Development 2.0: on which camp are you?

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Literature on Web 2.0 technologies applied to developmental problems is rapidly growing, and with it, two camps are beginning to emerge. On the one hand, there are those who see Web 2.0 tools as an enhancement of traditional collaboration and outreach capabilities. On the other hand – and to my mind more intriguing – there are those who believe that Web 2.0 is heralding a new business paradigm.

To the former, the failure to jump on the Web 2.0 bandwagon is a missed opportunity to tap into new audiences and fundraising possibilities. To the latter, it represents the risk to development organizations of becoming obsolete, bypassed by new players who are more adept to exploiting the innovative potential of "radical collaboration". A recent online dialogue titled "NGO 2.0 – the end of the organization?" sheds some light on this issue.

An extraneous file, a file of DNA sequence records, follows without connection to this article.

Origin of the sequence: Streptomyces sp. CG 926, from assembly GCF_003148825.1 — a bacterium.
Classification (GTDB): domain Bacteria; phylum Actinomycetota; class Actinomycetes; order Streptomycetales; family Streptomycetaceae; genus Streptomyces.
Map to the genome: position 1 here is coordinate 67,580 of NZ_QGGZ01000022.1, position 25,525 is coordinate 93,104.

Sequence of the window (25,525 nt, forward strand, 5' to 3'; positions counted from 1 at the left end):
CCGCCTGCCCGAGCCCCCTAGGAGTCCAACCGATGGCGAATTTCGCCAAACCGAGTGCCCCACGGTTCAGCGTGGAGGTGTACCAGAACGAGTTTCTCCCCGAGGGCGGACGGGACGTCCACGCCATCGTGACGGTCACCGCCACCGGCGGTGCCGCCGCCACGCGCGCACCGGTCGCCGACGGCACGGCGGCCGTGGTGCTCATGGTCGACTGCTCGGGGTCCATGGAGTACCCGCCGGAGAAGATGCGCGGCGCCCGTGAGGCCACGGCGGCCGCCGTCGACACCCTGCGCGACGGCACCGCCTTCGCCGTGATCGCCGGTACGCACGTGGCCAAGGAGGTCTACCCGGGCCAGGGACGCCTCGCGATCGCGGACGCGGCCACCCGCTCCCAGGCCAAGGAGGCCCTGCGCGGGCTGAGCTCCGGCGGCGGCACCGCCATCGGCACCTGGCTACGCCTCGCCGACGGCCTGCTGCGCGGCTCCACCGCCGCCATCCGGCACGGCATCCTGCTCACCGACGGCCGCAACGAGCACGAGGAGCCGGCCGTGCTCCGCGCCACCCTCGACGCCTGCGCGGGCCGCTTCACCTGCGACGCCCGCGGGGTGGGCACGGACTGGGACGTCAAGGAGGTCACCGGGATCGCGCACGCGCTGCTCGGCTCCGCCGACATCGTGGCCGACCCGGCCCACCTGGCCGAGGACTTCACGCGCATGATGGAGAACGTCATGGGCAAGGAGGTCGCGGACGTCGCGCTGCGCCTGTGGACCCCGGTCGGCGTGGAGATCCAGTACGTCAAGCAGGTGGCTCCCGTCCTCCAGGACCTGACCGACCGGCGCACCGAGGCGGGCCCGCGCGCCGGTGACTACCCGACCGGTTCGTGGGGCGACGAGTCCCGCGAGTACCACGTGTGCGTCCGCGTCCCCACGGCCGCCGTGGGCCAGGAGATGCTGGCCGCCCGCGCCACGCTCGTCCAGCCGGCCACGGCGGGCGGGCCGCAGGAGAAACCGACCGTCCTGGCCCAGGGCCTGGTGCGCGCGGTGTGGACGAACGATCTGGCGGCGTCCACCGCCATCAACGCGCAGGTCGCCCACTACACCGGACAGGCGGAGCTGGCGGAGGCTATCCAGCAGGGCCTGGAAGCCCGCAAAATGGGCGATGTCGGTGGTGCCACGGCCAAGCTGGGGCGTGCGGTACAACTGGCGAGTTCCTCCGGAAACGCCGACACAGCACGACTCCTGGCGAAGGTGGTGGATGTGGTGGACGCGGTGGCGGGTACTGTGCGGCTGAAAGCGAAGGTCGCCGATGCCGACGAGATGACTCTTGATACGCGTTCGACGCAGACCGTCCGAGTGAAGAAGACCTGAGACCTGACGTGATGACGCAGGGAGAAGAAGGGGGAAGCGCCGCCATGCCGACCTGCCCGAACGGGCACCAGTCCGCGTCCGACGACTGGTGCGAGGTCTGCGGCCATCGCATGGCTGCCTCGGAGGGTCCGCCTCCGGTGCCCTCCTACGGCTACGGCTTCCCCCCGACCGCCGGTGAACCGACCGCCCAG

The latest voice to be added to the choir of advocates for a disruptive new paradigm is, quite fittingly, Anthony Williams - author of Wikinomics. His vision for NGOs 2.0 is remarkably similar to some of the ideas presented in this blog. For instance, the proposal to use Second Life for collaboration between donors and recipients, or the idea of launching a development market to tap into the wisdom of the crowds.

The distinction between the two camps is not purely academic. It is when you start looking at Development 2.0 as a new business model that the most promising insights for collaboration between development organizations and the private sector are generated. The whole area of managing innovation – traditionally a strength of the private sector – is an obvious starting point.

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